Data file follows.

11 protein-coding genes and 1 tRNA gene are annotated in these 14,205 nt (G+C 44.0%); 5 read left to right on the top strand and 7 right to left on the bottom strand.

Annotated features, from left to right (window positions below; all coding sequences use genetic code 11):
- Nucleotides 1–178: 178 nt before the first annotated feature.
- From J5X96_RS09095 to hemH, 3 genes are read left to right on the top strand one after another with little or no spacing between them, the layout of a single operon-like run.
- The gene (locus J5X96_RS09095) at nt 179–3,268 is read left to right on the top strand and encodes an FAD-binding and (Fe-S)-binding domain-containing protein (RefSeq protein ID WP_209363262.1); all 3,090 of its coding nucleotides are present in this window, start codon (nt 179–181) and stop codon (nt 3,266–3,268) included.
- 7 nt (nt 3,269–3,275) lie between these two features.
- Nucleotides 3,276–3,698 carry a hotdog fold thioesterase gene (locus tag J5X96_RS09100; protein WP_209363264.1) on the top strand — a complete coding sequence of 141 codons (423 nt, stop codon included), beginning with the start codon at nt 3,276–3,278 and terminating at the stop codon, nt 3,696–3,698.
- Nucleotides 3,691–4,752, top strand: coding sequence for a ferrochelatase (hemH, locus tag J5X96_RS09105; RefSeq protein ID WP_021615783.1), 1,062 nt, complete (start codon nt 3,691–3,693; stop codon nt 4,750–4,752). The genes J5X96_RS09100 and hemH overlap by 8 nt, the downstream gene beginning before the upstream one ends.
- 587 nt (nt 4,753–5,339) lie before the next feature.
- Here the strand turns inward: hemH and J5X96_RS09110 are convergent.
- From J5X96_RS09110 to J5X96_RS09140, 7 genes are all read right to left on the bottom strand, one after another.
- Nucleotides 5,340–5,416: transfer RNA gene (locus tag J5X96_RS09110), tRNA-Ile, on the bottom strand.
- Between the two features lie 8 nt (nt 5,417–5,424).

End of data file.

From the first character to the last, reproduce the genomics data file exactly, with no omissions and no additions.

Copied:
11 protein-coding genes and 1 tRNA gene are annotated in these 14,205 nt (G+C 44.0%); 5 read left to right on the top strand and 7 right to left on the bottom strand.

Annotated features, from left to right (window positions below; all coding sequences use genetic code 11):
- Nucleotides 1–178: 178 nt before the first annotated feature.
- From J5X96_RS09095 to hemH, 3 genes are read left to right on the top strand one after another with little or no spacing between them, the layout of a single operon-like run.
- The gene (locus J5X96_RS09095) at nt 179–3,268 is read left to right on the top strand and encodes an FAD-binding and (Fe-S)-binding domain-containing protein (RefSeq protein ID WP_209363262.1); all 3,090 of its coding nucleotides are present in this window, start codon (nt 179–181) and stop codon (nt 3,266–3,268) included.
- 7 nt (nt 3,269–3,275) lie between these two features.
- Nucleotides 3,276–3,698 carry a hotdog fold thioesterase gene (locus tag J5X96_RS09100; protein WP_209363264.1) on the top strand — a complete coding sequence of 141 codons (423 nt, stop codon included), beginning with the start codon at nt 3,276–3,278 and terminating at the stop codon, nt 3,696–3,698.
- Nucleotides 3,691–4,752, top strand: coding sequence for a ferrochelatase (hemH, locus tag J5X96_RS09105; RefSeq protein ID WP_021615783.1), 1,062 nt, complete (start codon nt 3,691–3,693; stop codon nt 4,750–4,752). The genes J5X96_RS09100 and hemH overlap by 8 nt, the downstream gene beginning before the upstream one ends.
- 587 nt (nt 4,753–5,339) lie before the next feature.
- Here the strand turns inward: hemH and J5X96_RS09110 are convergent.
- From J5X96_RS09110 to J5X96_RS09140, 7 genes are all read right to left on the bottom strand, one after another.
- Nucleotides 5,340–5,416: transfer RNA gene (locus tag J5X96_RS09110), tRNA-Ile, on the bottom strand.
- Between the two features lie 8 nt (nt 5,417–5,424).